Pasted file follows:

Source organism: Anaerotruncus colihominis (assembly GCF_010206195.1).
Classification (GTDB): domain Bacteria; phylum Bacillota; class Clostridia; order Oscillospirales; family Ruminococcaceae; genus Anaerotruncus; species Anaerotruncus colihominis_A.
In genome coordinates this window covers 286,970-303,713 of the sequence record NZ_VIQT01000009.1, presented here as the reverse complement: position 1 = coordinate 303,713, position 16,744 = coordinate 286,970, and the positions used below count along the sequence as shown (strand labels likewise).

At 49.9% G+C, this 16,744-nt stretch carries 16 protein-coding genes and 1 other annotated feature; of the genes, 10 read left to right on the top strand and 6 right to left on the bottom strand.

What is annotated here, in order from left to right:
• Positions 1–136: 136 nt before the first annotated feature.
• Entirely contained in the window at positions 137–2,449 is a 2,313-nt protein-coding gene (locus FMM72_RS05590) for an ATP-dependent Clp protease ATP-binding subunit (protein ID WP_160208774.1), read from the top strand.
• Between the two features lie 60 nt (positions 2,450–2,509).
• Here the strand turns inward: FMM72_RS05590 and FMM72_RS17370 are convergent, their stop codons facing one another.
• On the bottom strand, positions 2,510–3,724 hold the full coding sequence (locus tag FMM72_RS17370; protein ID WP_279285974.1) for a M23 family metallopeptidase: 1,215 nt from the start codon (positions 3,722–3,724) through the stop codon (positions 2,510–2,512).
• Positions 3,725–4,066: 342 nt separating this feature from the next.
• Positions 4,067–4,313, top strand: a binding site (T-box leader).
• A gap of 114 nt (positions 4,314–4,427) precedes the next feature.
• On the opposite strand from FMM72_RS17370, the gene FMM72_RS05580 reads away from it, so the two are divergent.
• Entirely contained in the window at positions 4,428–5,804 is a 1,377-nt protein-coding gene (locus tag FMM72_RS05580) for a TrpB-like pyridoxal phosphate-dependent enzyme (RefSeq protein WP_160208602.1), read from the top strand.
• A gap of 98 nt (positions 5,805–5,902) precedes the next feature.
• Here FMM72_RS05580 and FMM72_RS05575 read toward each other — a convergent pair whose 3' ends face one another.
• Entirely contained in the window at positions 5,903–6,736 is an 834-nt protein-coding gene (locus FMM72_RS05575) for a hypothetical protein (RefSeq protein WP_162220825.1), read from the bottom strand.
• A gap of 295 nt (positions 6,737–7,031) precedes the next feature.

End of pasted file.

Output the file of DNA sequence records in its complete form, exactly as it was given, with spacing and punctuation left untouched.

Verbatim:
Source organism: Anaerotruncus colihominis (assembly GCF_010206195.1).
Classification (GTDB): domain Bacteria; phylum Bacillota; class Clostridia; order Oscillospirales; family Ruminococcaceae; genus Anaerotruncus; species Anaerotruncus colihominis_A.
In genome coordinates this window covers 286,970-303,713 of the sequence record NZ_VIQT01000009.1, presented here as the reverse complement: position 1 = coordinate 303,713, position 16,744 = coordinate 286,970, and the positions used below count along the sequence as shown (strand labels likewise).

At 49.9% G+C, this 16,744-nt stretch carries 16 protein-coding genes and 1 other annotated feature; of the genes, 10 read left to right on the top strand and 6 right to left on the bottom strand.

What is annotated here, in order from left to right:
• Positions 1–136: 136 nt before the first annotated feature.
• Entirely contained in the window at positions 137–2,449 is a 2,313-nt protein-coding gene (locus FMM72_RS05590) for an ATP-dependent Clp protease ATP-binding subunit (protein ID WP_160208774.1), read from the top strand.
• Between the two features lie 60 nt (positions 2,450–2,509).
• Here the strand turns inward: FMM72_RS05590 and FMM72_RS17370 are convergent, their stop codons facing one another.
• On the bottom strand, positions 2,510–3,724 hold the full coding sequence (locus tag FMM72_RS17370; protein ID WP_279285974.1) for a M23 family metallopeptidase: 1,215 nt from the start codon (positions 3,722–3,724) through the stop codon (positions 2,510–2,512).
• Positions 3,725–4,066: 342 nt separating this feature from the next.
• Positions 4,067–4,313, top strand: a binding site (T-box leader).
• A gap of 114 nt (positions 4,314–4,427) precedes the next feature.
• On the opposite strand from FMM72_RS17370, the gene FMM72_RS05580 reads away from it, so the two are divergent.
• Entirely contained in the window at positions 4,428–5,804 is a 1,377-nt protein-coding gene (locus tag FMM72_RS05580) for a TrpB-like pyridoxal phosphate-dependent enzyme (RefSeq protein WP_160208602.1), read from the top strand.
• A gap of 98 nt (positions 5,805–5,902) precedes the next feature.
• Here FMM72_RS05580 and FMM72_RS05575 read toward each other — a convergent pair whose 3' ends face one another.
• Entirely contained in the window at positions 5,903–6,736 is an 834-nt protein-coding gene (locus FMM72_RS05575) for a hypothetical protein (RefSeq protein WP_162220825.1), read from the bottom strand.
• A gap of 295 nt (positions 6,737–7,031) precedes the next feature.